Lori & Julia here from myTalk 107.1! We hope to see you for the Minnesota Chamber’s next Women in Business event on April 29. You don’t want to miss it as we mix business and politics over lunch and fun conversation.read more
Governor Mark Dayton has framed the debate for adopting the next two-year budget; it’s the wrong direction for Minnesota budget policy.read more
The Minnesota Chamber is pleased to offer practical training that is guaranteed to bring your business to the next level.read more
Join employers and veteran job-seekers at the Military Hiring Fair. It’s a premier opportunity to network and connect with talented individuals who are ready to transition into the civilian workforce. Mark your calendars and register for the event on February 12 at the Xcel Energy Center in St. Paul.
The Blaine restaurant, Bluzy’s Roadside Bar, recently reached settlement with Rich Pour Enterprises, LLC, owner of The Blue Door Pub, to change its name to “The Roadside.”
The Minnesota Chamber agrees with Gov. Mark Dayton that we must get serious about the transportation debate at the Legislature. We support finding new ways to ensure sustained and strategic investment in roads, bridges and transit.
But we first must ask: What are our needs? What will the various levels of investment ‘buy’ us?
Co-founder disputes are not uncommon. Founders often start companies on a shoestring and they fail to establish a solid legal foundation. They do not establish the proper legal framework of who owns what part of the particular company, including intellectual property, before forging full steam ahead.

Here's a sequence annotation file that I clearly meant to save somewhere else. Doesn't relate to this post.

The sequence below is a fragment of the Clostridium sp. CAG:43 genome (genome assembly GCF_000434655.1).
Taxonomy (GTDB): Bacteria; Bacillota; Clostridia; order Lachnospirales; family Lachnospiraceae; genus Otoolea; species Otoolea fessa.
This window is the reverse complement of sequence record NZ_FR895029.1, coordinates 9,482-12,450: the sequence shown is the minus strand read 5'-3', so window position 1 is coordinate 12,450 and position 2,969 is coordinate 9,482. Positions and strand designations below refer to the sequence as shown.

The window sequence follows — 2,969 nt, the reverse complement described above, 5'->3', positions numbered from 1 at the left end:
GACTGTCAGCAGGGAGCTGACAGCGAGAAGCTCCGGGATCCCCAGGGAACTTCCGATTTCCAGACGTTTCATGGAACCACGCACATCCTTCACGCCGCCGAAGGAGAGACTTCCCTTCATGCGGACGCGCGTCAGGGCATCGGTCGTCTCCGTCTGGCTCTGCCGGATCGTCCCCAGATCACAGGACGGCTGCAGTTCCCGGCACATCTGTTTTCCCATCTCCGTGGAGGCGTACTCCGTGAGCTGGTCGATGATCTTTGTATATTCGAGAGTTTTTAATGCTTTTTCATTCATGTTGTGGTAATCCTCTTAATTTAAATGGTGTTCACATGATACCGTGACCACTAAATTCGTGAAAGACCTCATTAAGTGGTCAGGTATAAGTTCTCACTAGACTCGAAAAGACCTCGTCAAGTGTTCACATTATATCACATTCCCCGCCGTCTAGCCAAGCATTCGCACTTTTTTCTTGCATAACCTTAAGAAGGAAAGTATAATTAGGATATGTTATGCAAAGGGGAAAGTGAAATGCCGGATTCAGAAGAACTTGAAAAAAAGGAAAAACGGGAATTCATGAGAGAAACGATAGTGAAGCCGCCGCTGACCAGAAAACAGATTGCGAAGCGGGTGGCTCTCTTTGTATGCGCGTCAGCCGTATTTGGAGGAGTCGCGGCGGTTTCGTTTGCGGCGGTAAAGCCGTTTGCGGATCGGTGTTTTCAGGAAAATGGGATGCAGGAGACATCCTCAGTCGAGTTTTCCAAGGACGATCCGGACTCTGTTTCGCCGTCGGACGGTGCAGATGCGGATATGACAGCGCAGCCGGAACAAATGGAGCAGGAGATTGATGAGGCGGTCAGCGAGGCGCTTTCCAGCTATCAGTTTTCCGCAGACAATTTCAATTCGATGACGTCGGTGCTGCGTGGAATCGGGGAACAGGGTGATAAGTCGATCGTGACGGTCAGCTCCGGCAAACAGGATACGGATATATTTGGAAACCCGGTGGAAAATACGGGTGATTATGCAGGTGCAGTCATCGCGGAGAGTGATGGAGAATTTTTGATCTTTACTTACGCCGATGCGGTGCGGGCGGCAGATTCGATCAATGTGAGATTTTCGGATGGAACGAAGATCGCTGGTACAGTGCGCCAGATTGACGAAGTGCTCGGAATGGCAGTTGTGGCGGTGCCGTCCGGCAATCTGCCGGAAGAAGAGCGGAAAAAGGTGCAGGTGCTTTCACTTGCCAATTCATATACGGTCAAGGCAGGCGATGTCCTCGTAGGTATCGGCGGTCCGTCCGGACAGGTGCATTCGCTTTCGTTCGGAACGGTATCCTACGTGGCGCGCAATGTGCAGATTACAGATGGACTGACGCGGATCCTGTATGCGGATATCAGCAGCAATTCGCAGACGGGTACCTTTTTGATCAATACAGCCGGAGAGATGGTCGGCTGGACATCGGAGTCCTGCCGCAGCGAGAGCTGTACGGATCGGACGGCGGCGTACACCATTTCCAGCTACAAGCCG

Governor Mark Dayton released his budget on January 27 as Minnesota enjoys some of its best economic times in recent years. The projected surplus of more than $1 billion for the two-year budget beginning July 1, 2015 – and growing to $3 billion for Fiscal Years 2018-19 – provides a great opportunity to strengthen Minnesota’s business climate by reducing some of our uncompetitive business taxes.
At a time when national polls remind us that trust in business is low, how do you know if a business is ethical? A sign on the door? Code of conduct posted on the wall? Words like “integrity” in ads or the values statement? These are hints, but how do we really know? As employees, consumers, suppliers or even investors, most of us anchor our perceptions about the ethics of a business in the way we are treated as we interact with the enterprise and its people.
In the world of electronic sharing and e-mails providing data at lightning speed, the issue of trade secrets has become an increasing concern for all businesses. Minnesota adopted the Uniform Trade Secrets Act in 1980.